Sensational people were not exhibitionists but ordinary workers making. There was no acting and no faking.
I remember watching George make a dovetailed corner to a cutlery tray with divisions for each type of eating implement using sycamore offcuts kept after our making draining boards for a school’s commercial kitchen. Each move was deliberate, unwavering, incredibly direct. A dovetail quickly formed became template for the pins. The pencil came to sharpness from the chisel’s edge twice to lay down pristine lines black on white with the light fineness that became unordinary. Back then I recall him squaring the ends of thin wood without the aid of a shooting board using only the briefest glimpse and glancing placement of a square alone. The ends gleamed beneath the fluorescent lights as he twisted and turned them in and out of his Record quick-release vise and then came the tap tap tap of his Warrington hammer as the dovetailed corner seated one piece to the other. This pattern of working, fits coming straight from the saw, airtight joints utterly gapless, taught me in a matter of two minutes how to cut dovetails. I never used any other method as a matter of course. Pins first seemed backwards and illogical and I never resorted to substitutes for skill.
He passed the next corner to me and I stood transfixed in a stare eying each piece end in incredulity. He expected me to repeat what he’d just shown me with no words of explanation. His gently laughing as he passed me the dovetail template told me this might not be as easy as he made it look and he had not used it on his corner but then he said, “No ruler though.”
The saw seemed heavy in my hand somehow even though I was now using it daily. It all related to the thickness of the wood, the size of the work and the relationship between the saw to the lines. Today, I anticipate grains by knowing their fibrous innards. What? Internally I grade woods by my reference of decades of experience. On a scale of one to ten oaks come somewhere between 8-10 whereas maple comes mid to lower and many exotic woods come in at one to two. Ebonies are a solid mass where grain can sometimes seem non-existent. Pick up an old bowling green bowling ball and you will understand what I mean. Oak on the other hand will be half or less than half that weight. Gaboon ebony, very endangered, weighs in at 70lbs per cubic foot while red oak is 45lbs a cubic foot. Back then I had no terms of reference. Woods were all the same — pores, hardness, density and such meant very little to me. My sycamore felt somewhat soft and lightweight (34lbs per cubic foot) but when the saw entered the wood it seemed somehow to be gripping the saw plate.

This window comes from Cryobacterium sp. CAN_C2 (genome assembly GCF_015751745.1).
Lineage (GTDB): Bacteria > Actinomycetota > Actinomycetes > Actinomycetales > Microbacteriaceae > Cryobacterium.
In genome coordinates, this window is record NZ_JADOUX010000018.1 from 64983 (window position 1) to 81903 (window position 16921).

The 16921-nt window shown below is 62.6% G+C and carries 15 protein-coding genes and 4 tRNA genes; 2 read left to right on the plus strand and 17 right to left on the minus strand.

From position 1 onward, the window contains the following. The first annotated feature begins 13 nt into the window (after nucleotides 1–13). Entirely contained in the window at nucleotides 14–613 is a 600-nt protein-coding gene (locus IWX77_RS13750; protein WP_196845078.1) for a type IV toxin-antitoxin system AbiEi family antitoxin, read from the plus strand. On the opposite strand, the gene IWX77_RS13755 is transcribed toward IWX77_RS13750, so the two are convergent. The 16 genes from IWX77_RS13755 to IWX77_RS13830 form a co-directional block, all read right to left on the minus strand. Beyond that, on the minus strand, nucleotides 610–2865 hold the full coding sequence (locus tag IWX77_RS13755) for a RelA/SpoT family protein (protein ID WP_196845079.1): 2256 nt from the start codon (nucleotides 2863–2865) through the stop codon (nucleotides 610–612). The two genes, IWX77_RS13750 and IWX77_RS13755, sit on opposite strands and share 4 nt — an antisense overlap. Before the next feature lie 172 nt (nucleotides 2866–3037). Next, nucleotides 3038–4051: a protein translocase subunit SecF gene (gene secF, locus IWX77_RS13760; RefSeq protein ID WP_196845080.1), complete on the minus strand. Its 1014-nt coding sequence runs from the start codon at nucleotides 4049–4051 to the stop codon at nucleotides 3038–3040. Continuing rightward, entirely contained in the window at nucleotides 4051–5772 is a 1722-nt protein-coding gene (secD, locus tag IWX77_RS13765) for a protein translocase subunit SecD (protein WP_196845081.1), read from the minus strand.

I had placed the lines by copying George’s, roughly. They looked right, spaced evenly. And two dovetails are easier to visualise spacings for than three. The width of my wood was 2 1/2″ (63mm). 7/8″ (23mm) dovetails gave me 1/4″ (6mm) pins, near enough.
My saw did not glide as George’s had, slipping into and through each cut kerf as smoothly and effortlessly as always. The edges of my dovetails looked a little jagged as each stroke left its ragged trace of even the slightest of wobbles. I can’t remember whether I was conscious of this or whether the evidence came when the two parts were married. George’s even hand, steadily powered through with far fewer strokes than mine. And then there was the chopping. Hmm! Knifewalls were not called knifewalls then. I created the term to have the word describe what was being created with the knife: Marking knife seemed so inadequate and more apt for timber-framing and general carpentry. I’m glad that I had the foresight — striking knife was the same. I am sure George would be surprised by where I am now, 58 years to the week later. Blogger, influencer, knifewall. Such terms didn’t exist back then and neither did any of the social media or even the term exist either.
Surprisingly, my dovetails did come together and held. I did two and George did two and the foreman, Jack, came over and took a look at them. Taking his glasses from his forehead he looked over the top of the dark tortoiseshell rims and smiled. “Not bad, not bad!” he said, nodding. “They’ll be better next time. Do it again!” he said. And I did.
In the mesmerising world of YouTube, we often see the ordinary sensationalised by something sped up by time-lapsed, almost instant videography. Cuts and edits come almost instantly at expert fingertips dancing across a keyboard. It’s easy to forget that handwork skills must be developed by rote practice and that it will take time and repeat processes to understand the complexities of various wood types, how the tools work with them and then our humanness relating to everything. Usually, few of us own skilled and ordinary work straight from the first try. To own it we must expose ourselves to our own weaknesses. So many times I have seen the obvious become confusing when my hand, my arm, my eye and my body seemed incapable of doing what I felt was completely understandable. The ordinary now unseen in most crafts owned by the ordinary man and woman seem to me all the more extraordinary now that I am an old man. 200 years have passed since the man and the woman warped the loom, spun the yarn and wove the fabric. George and Jack, the ordinary, showed me the better way of patience and skill so that I could truly own all that I would need for sixty years of making and selling and living a lifestyle of making all that I loved in the making of things wood. It’s the ordinary that reserve the right as extraordinary people to be recognised.